Disclosure: Some of the links below are affiliate links, meaning, at no additional cost to you, I will earn a commission if you click through and make a purchase.
It would be almost criminal to celebrate books and women’s history without acknowledging a woman who has done more to revolutionize books and literature than nearly any other in history. Born in 1775, Jane Austen lived a relatively simple life, the daughter of a rector/teacher, seventh of eight children, and a keen observer of the world around her.
She had some education but her family was never well-enough off to consistently provide a full education. But as a woman she was expected to learn more of the arts of needlepoint than how to make her way in the world. Instead she learned from books and experience. Using what she saw and wished for her own life she invented a new kind of story, focusing on the daily exploits of real people. In her short life she saw three of her six books published and found a bit of fame and fortune despite being a woman. Over 200 years later she is widely regarded as one of the greatest authors of all time.
Each of these fantastic books takes a slightly different tack in telling Jane’s story but both emphasize the subtle rebellion Austen displayed in writing how and what she did. Pliscou’s book has a more historical tone with lots of dates and details, while Hopkinson’s book is more story-like, echoing some of Austen’s famous lines throughout the text. Both have excellent back matter including timelines, brief synopses of her books, quotes about her from authors she inspired and sources for further study. (I have been known to judge a non-fiction book, particularly a biography, solely on the back matter…these ladies have done it right!) Both are excellent resources for getting a beginner’s look at Austen’s life.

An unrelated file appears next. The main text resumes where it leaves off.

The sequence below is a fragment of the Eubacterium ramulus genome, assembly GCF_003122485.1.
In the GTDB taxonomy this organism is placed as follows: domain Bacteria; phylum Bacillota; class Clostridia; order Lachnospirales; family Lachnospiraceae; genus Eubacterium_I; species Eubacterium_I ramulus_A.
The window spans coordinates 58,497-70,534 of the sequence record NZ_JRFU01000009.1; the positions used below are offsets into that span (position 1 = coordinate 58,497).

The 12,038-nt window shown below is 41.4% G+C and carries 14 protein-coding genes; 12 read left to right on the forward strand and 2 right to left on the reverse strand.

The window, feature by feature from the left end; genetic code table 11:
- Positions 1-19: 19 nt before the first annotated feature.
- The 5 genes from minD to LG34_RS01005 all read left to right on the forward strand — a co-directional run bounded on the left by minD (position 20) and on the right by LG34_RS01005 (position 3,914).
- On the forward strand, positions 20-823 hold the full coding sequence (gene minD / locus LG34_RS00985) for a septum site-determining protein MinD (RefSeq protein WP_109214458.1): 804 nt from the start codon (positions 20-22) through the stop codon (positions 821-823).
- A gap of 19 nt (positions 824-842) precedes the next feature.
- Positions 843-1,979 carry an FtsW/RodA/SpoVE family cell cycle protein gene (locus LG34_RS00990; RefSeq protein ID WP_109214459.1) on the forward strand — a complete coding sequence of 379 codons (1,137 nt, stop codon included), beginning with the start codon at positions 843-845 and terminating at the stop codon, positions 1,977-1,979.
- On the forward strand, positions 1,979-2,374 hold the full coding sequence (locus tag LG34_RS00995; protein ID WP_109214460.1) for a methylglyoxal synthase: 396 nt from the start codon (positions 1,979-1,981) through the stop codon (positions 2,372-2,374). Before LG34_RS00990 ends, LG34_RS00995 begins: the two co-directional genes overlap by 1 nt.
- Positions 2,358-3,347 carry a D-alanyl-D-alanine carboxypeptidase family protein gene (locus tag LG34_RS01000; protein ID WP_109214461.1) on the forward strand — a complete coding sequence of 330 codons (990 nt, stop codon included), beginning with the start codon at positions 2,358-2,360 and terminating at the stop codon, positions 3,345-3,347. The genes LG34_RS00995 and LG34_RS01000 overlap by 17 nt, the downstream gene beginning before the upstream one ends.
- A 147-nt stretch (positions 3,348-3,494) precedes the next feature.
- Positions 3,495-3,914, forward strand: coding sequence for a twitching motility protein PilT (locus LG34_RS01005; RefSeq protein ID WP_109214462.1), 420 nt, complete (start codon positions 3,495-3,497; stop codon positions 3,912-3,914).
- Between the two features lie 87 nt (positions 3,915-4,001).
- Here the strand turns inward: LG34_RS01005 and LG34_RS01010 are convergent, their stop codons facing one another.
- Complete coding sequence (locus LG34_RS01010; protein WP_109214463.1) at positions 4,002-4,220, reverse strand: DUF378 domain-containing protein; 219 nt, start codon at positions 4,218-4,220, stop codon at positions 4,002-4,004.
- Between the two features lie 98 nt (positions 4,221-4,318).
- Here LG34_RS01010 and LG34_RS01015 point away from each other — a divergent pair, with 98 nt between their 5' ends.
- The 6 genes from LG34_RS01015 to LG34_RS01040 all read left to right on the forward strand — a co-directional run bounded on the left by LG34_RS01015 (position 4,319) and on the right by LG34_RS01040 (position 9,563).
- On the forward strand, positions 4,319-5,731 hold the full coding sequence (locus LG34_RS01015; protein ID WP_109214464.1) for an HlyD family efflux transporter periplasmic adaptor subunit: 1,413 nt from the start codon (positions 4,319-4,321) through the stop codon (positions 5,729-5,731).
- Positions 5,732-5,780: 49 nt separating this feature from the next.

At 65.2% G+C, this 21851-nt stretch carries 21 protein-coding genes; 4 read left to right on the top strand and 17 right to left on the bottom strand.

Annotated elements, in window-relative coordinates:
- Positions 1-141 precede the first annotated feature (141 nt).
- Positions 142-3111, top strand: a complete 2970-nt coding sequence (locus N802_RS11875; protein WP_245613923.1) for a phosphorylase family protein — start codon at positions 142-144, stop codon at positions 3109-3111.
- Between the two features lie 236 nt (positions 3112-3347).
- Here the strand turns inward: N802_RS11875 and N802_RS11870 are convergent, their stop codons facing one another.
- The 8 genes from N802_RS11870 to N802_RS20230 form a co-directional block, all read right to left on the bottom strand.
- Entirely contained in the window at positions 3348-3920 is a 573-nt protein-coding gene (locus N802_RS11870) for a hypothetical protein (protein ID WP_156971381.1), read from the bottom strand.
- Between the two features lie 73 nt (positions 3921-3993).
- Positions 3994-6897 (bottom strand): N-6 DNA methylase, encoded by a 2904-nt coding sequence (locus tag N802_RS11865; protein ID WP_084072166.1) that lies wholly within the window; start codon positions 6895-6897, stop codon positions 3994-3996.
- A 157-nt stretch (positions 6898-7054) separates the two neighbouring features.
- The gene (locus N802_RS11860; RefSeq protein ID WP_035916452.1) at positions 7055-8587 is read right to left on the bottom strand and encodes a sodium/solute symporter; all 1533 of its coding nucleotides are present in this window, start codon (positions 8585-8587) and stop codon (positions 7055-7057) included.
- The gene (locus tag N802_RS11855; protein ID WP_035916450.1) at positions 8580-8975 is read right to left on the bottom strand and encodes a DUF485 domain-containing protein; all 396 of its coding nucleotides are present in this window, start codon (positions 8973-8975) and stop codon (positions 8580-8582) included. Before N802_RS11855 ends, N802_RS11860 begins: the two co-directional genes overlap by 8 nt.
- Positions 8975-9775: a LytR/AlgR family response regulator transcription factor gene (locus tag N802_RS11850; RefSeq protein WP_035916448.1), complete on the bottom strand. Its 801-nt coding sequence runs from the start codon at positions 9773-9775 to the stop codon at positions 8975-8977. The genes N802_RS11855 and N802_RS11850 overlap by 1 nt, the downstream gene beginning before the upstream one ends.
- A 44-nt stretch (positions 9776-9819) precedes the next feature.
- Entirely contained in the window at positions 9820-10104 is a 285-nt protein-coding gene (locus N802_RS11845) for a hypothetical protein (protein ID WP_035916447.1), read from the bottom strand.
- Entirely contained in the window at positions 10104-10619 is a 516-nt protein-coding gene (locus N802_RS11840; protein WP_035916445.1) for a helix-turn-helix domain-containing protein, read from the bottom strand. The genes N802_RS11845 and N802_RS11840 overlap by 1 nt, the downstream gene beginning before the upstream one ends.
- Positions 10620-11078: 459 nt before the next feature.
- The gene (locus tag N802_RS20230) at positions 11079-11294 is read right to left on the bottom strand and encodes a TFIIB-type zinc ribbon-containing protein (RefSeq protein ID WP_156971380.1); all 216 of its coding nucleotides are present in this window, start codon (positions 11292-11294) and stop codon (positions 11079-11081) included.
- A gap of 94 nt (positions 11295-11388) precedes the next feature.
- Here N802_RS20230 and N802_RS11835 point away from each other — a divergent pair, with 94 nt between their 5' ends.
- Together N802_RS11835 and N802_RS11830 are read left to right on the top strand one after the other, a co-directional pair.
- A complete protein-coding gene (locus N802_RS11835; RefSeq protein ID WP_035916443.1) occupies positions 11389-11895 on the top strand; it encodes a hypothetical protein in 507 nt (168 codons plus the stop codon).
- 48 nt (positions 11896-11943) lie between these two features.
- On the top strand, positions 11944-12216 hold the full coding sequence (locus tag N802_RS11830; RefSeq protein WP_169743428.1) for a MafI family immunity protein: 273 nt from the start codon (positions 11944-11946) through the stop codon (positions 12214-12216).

Written by: Lisa Pliscou
Illustrated by: Jen Corage
Number of Pages: 48
Age Range: 6-10
Written by: Deborah Hopkinson
Illustrated by: Qin Leng
Number of Pages: 40
Age Range: 6-10
I’d wager she’s been adapted nearly as often, if not more often than Shakespeare. There are the faithful adaptations (like the Colin Firth version of Pride and Prejudice) and the countless variations (like Pride and Prejudice and Zombies). And then the whole category of acknowledging the almost absurdity that is Austen fanaticism and fan-fiction (like Jane Austen Ruined My Life or Austenland). What’s your favorite take on the great lady’s work? Tell us in the comments!*
*I confess I absolutely love Persuasion, but who can pick just one?